If we conceptualize human reproduction as “production” in the capitalistic sense (that is, production of future labor), and if we conceptualize bodies that are capable of conceiving as the “means of production”, and if we conceptualize bodily autonomy, consequently, as a threat to oligarchical control over the means of production, then some of the classic objections to asexuality — while still irrational — begin to make a little more sense.
For example, consider the accusation that asexual people are “just lazy”. This line of argument isn’t that asexual people are afraid of sex or just haven’t realized that a sex is fun yet; it’s that we’re slacking on the job, failing at our duty, our required labor. Here, sex and sexual relationships are conceptualized as work, as an obligation one might avoid out of laziness, despite cultural myths that tout sex as universally pleasurable. Why? Because the issue taken is not about sex itself, it’s about putting in your mandated hours to contribute to (re)production.
Likewise, consider the irrelevant objection “We need sex to reproduce.” We don’t, actually, but that’s beside the point. So what? Is a small percentage of people choosing celibacy really going to put a dent in our population? And if so, who cares?
The only answer I can come up with is this: mass employers care. In economic terms, an increase in supply drives down value, meaning that the market sets a lower equilibrium price and buyers can pay less for more. The labor pool (people who want employment) is a type of supply, and the bigger it is, the less the suppliers can demand as wages, all else being equal. Therefore, “we” need more reproduction in order to buy cheaper labor.
I don’t think any anti-ace whiners think through this consciously, but it’s the one explanation I’ve found for it that makes any sense within its own framework, and even if it doesn’t instruct it directly, capitalistic culture certainly would encourage this as a concern.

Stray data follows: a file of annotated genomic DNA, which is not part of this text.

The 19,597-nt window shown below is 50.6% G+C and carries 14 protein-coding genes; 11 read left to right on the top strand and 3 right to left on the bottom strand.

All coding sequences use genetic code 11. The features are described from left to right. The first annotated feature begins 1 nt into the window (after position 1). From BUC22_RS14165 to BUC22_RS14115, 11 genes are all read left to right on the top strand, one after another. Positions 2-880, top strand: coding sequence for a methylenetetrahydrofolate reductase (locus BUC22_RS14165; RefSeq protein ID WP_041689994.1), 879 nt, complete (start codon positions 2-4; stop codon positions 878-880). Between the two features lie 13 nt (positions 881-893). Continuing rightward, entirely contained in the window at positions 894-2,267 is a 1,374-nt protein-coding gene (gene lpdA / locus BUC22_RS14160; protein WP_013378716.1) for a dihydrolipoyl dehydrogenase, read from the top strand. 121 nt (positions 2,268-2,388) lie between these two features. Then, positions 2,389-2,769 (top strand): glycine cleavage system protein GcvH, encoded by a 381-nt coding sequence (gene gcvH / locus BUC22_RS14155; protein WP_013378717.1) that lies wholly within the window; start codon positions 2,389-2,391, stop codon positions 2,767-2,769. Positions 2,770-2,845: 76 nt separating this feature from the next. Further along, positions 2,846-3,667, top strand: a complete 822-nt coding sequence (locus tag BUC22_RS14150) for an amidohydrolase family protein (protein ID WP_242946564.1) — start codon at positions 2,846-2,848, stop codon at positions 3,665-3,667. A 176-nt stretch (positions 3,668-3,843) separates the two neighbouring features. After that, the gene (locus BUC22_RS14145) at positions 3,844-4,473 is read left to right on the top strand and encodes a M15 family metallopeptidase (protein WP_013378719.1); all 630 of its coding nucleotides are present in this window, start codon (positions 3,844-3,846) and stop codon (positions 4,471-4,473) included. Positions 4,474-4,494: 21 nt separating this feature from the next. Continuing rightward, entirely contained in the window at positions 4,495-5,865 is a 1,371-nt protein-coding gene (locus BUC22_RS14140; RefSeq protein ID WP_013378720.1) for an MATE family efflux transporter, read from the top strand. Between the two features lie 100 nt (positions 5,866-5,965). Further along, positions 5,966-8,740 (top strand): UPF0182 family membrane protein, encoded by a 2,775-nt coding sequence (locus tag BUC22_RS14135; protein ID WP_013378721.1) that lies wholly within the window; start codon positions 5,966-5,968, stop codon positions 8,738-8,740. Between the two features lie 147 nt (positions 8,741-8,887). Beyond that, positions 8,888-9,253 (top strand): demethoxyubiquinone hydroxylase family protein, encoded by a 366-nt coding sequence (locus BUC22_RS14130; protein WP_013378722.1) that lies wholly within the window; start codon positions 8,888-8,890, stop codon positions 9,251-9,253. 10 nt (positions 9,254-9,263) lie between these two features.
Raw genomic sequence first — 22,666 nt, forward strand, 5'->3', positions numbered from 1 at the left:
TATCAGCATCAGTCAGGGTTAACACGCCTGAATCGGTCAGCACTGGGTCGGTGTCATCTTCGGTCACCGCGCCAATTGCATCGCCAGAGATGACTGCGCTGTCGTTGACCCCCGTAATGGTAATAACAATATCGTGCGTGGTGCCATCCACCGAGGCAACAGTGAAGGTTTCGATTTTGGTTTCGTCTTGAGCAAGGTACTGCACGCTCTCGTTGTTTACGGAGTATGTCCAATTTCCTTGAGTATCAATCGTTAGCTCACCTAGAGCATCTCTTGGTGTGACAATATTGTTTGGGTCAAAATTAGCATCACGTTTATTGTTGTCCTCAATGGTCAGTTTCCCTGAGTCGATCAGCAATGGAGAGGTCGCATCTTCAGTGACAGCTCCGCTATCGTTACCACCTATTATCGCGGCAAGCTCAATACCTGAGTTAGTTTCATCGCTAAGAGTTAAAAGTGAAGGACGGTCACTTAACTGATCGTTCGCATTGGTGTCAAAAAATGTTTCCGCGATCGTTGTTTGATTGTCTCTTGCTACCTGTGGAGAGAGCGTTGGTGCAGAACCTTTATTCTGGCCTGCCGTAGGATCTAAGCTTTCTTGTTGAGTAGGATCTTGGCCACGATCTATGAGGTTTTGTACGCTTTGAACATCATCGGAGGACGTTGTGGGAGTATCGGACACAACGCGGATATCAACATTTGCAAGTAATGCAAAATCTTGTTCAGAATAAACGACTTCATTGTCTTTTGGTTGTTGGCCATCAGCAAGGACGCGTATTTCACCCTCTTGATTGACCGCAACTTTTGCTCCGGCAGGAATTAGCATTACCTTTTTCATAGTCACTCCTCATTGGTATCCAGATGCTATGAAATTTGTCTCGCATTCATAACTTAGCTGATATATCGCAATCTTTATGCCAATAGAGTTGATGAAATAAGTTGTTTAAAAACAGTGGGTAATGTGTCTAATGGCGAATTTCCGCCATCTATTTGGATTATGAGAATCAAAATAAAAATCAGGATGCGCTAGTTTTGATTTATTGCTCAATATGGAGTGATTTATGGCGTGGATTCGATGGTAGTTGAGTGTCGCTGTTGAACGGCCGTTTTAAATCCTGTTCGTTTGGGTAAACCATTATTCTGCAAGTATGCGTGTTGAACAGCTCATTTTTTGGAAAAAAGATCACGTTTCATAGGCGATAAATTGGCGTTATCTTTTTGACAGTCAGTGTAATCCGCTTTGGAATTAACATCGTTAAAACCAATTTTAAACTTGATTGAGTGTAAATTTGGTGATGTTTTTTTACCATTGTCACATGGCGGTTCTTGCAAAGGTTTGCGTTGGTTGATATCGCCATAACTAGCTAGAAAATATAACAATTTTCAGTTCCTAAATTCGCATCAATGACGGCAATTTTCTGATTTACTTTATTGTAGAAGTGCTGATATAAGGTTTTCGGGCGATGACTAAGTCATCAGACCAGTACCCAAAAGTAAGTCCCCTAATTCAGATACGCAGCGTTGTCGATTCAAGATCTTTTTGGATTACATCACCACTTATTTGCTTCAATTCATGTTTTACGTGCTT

Mulling over the relationship between reproduction and capitalism led me to thinking about Snowpiercer as well, and if you haven’t seen the movie (and you really should, as long as you don’t have triggers related to gore), be warned there’s spoilers ahead.
In Snowpiercer, human reproduction is literally key to fueling the capitalist machine (see here for some further writing on its general symbolism). There are many scenes in the movie that are visceral and jarring, and for me, several of those are concentrated around the ending, when we see Wilford’s utter nonchalance and his quiet disdain for Curtis’ strong emotion. “Don’t be so melodramatic,” he calmly says as Curtis attempts to save a child. It is chilling, but all too familiar.
One of these lines, and the other half of how I see sex as potentially appropriated by capitalist logics, is a line that stung me all the more due to an association with the first time I’d heard something like it. While sitting at his dinner table, Wilford remarks that Curtis is “always so tense,” and then says, “You need to get laid.”
Within the context of the film, it’s obvious that the reason Curtis is so tense has more to do with being hungry and oppressed and bearing witness to violent atrocities over the years, but Wilford, as the villain and chief proponent of the current system, ignores all that. Instead, he suggests that Curtis’ tension, his anger, his radical inclinations, could all be “fixed” if he simply has sex. Here, sex is being proposed as an emotional and ideological cure-all. It functions as a distraction, as mood repair, as neutralizing, as settling the radical. You’re tense because you haven’t maintained your health regimen and just need to relax, he implies, not because there’s an actual systematic evil at hand. The paradigm not only states that having sex would eliminate an individual’s need for revolutionary change, but that the politics thusly invalidated — the assertions that threaten the status-quo — only come into being because someone isn’t getting laid. Here, as in other places I’ve seen, it’s as if sex is being prescribed as a political pacifier and means of silencing.
But you know, sure, tell me again how prudes are the source of sexual oppression.